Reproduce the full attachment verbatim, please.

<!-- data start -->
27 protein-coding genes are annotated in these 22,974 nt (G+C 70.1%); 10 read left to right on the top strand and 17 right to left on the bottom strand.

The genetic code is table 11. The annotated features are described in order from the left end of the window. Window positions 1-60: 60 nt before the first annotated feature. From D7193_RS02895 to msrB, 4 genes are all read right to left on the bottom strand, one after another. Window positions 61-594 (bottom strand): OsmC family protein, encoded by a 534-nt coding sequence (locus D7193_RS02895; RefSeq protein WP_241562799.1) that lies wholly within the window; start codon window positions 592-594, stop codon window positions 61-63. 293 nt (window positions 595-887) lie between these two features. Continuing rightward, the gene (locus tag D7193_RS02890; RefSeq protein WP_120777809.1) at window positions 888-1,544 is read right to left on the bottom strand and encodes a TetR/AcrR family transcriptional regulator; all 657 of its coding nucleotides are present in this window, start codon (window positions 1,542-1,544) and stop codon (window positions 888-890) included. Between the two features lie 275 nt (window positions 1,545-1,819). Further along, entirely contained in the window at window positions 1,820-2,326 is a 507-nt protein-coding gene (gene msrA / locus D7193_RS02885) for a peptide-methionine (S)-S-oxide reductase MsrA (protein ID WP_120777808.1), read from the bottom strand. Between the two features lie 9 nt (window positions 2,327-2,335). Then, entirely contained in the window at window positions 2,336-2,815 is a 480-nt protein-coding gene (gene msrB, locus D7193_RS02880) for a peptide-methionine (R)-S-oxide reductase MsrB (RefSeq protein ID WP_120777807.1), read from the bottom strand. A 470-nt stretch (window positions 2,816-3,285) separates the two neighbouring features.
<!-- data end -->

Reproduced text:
27 protein-coding genes are annotated in these 22,974 nt (G+C 70.1%); 10 read left to right on the top strand and 17 right to left on the bottom strand.

The genetic code is table 11. The annotated features are described in order from the left end of the window. Window positions 1-60: 60 nt before the first annotated feature. From D7193_RS02895 to msrB, 4 genes are all read right to left on the bottom strand, one after another. Window positions 61-594 (bottom strand): OsmC family protein, encoded by a 534-nt coding sequence (locus D7193_RS02895; RefSeq protein WP_241562799.1) that lies wholly within the window; start codon window positions 592-594, stop codon window positions 61-63. 293 nt (window positions 595-887) lie between these two features. Continuing rightward, the gene (locus tag D7193_RS02890; RefSeq protein WP_120777809.1) at window positions 888-1,544 is read right to left on the bottom strand and encodes a TetR/AcrR family transcriptional regulator; all 657 of its coding nucleotides are present in this window, start codon (window positions 1,542-1,544) and stop codon (window positions 888-890) included. Between the two features lie 275 nt (window positions 1,545-1,819). Further along, entirely contained in the window at window positions 1,820-2,326 is a 507-nt protein-coding gene (gene msrA / locus D7193_RS02885) for a peptide-methionine (S)-S-oxide reductase MsrA (protein ID WP_120777808.1), read from the bottom strand. Between the two features lie 9 nt (window positions 2,327-2,335). Then, entirely contained in the window at window positions 2,336-2,815 is a 480-nt protein-coding gene (gene msrB, locus D7193_RS02880) for a peptide-methionine (R)-S-oxide reductase MsrB (RefSeq protein ID WP_120777807.1), read from the bottom strand. A 470-nt stretch (window positions 2,816-3,285) separates the two neighbouring features.